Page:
August 9 to 15, 1999
I have been very lucky to have had good private instruction for flute all of my life, the teacher I spent the most time with was Daniel Hiestand in Chico, CA. He was the director of the band program at California State University,Chico (CSUC) and was also the flute instructor there. His teacher was Kenton Terry and his style of teaching was definitely Kincaid -derived. So I did a lot of Anderson etudes preceeded by a lot of Rubank! I studied with Mr. Hiestand for 7 years, through my first year of college and then transferred to the University of Puget Sound, where I started 3 years of flute study with Lawrence Ebert, originally from Pittsburgh and a Maurice Sharp & Bernard Goldberg devotee.
During this time I started doing summer festivals and institutes, Aspen in 1978 and 1981, the Bowdoin Chamber Music Festival, Oberlin Baroque Institute. These were really great for me, a wonderful chance to play flute in an intense and focussed way with great teachers. Through these venues I have met other flutists who have become great friends, and it is fun to run into them at masterclasses, conventions, and recitals.
After undergraduate school I did various things, worked for a whale research museum on San Juan Island in Washington State, lived in San Francisco and studied with Lloyd Gowen while supporting myself working in a law firm. and then moving to Evanston where I hooked up with Mary Louise Poor. Mary Louise was very influential for me musically and personally, I studied with her for 3 years and at her insistance also studied Alexander Technique with Rose Bronec in Chicago. She continues to be a mentor and friend to me. Eventually she pushed me out of her nest and down to Sue Calebaugh at North Texas State, where I received a master's in flute performance and then stayed to begin a DMA in flute with Mary Karen Clardy. During my 6-year stint in Texas I also started playing traverso, and was lucky enough to have David Hart for my teacher while he lived in Ft. Worth. My love of the baroque flute is mostly due to his fine teaching and musicianship, his true passion and deep knowlege of the instrument. The flute world lost a true treasure when he died.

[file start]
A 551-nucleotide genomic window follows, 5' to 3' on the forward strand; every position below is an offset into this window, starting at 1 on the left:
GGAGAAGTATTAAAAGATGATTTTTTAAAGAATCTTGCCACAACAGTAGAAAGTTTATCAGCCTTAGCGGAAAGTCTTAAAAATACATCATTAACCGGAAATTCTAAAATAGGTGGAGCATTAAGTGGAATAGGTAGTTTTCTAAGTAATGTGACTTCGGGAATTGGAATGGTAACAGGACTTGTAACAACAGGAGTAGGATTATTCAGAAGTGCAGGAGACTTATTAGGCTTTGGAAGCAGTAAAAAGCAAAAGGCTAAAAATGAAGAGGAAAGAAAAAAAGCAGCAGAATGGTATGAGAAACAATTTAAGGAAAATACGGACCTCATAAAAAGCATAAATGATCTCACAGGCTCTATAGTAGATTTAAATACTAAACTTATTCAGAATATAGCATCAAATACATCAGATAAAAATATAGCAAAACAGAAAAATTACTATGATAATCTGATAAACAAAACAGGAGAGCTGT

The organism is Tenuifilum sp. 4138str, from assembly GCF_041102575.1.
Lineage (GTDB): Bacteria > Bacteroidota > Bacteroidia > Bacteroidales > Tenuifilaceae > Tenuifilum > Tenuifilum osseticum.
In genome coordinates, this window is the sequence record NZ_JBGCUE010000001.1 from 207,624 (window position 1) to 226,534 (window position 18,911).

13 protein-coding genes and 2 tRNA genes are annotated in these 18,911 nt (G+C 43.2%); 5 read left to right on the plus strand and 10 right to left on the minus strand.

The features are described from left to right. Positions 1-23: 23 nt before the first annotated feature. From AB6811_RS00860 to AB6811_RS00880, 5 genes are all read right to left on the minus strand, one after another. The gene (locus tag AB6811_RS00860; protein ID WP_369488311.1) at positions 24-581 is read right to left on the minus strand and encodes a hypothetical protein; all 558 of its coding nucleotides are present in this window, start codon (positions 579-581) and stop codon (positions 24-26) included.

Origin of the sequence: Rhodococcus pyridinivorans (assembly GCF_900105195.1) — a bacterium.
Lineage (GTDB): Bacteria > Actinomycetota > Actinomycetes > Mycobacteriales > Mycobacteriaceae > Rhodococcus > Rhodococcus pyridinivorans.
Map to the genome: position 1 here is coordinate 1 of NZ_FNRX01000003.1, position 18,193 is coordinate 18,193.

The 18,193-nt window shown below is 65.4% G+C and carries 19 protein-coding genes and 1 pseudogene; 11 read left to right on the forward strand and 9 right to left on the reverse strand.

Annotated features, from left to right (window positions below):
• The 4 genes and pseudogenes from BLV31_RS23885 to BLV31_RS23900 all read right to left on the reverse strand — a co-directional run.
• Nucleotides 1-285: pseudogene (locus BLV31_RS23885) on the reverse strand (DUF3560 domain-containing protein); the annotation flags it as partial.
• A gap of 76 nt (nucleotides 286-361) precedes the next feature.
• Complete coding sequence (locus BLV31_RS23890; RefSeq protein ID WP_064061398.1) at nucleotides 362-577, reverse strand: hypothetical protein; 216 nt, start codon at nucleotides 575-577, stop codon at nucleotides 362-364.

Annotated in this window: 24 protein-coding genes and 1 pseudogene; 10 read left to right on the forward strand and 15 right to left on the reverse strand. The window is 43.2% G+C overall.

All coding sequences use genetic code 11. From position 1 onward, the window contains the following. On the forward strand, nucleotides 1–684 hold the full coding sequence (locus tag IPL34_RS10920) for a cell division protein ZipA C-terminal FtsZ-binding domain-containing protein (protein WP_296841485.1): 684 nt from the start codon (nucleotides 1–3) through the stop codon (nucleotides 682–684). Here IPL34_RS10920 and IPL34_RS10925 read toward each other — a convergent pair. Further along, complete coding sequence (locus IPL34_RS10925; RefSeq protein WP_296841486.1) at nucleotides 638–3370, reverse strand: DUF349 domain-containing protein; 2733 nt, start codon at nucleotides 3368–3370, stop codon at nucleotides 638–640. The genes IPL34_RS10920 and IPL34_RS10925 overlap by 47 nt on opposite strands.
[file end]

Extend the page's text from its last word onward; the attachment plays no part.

and north of San Jose) and will be teaching there in a small studio as well as happily ordering all sorts of great music. This is a very flute-oriented store, having always been owned by a flutist! The new owner is Diana Tucker and she will continue the tradition. I have many students in my home studio, as well as at the store. I am also the interim conductor for the flute choir at Stanford University, which I will be conducting this fall. For the last 3 years I have been on the faculty at the Northern California Flute Camp in Carmel Valley, CA and will be there for my 4th year next week! It's always a lot of fun, the faculty and guest artists are wonderful, it's a great week for all involved.
I should mention that my computer set-up has always been supplied by my Uncle George, he loves to tinker and has made the computers he, myself and my parents use. I'm now on my fourth generation Uncle George PC and each time they get faster and better. I may live in Silicon Valley, but my tech support is as down-to earth as they come. When I'm not teaching or practicing I have a second business as a jewelry maker, called Music to My Ears. If I'm not at the flute convention, I'm probably at a bead convention! It's a lot of fun, and supports my bad bead habit. But it's also great to make adornment for musicians, there are even some List members whom I have seen wearing my jewelry at conventions.
I feel very fortunate to be living in the beautiful Bay Area and making my living as a musician. There is a strong and supportive flute community to be a part of, and many playing opportunities with some wonderful musicians. If any of you are ever in the area, please drop me a line, I'd be happy to assist with flute-related activities.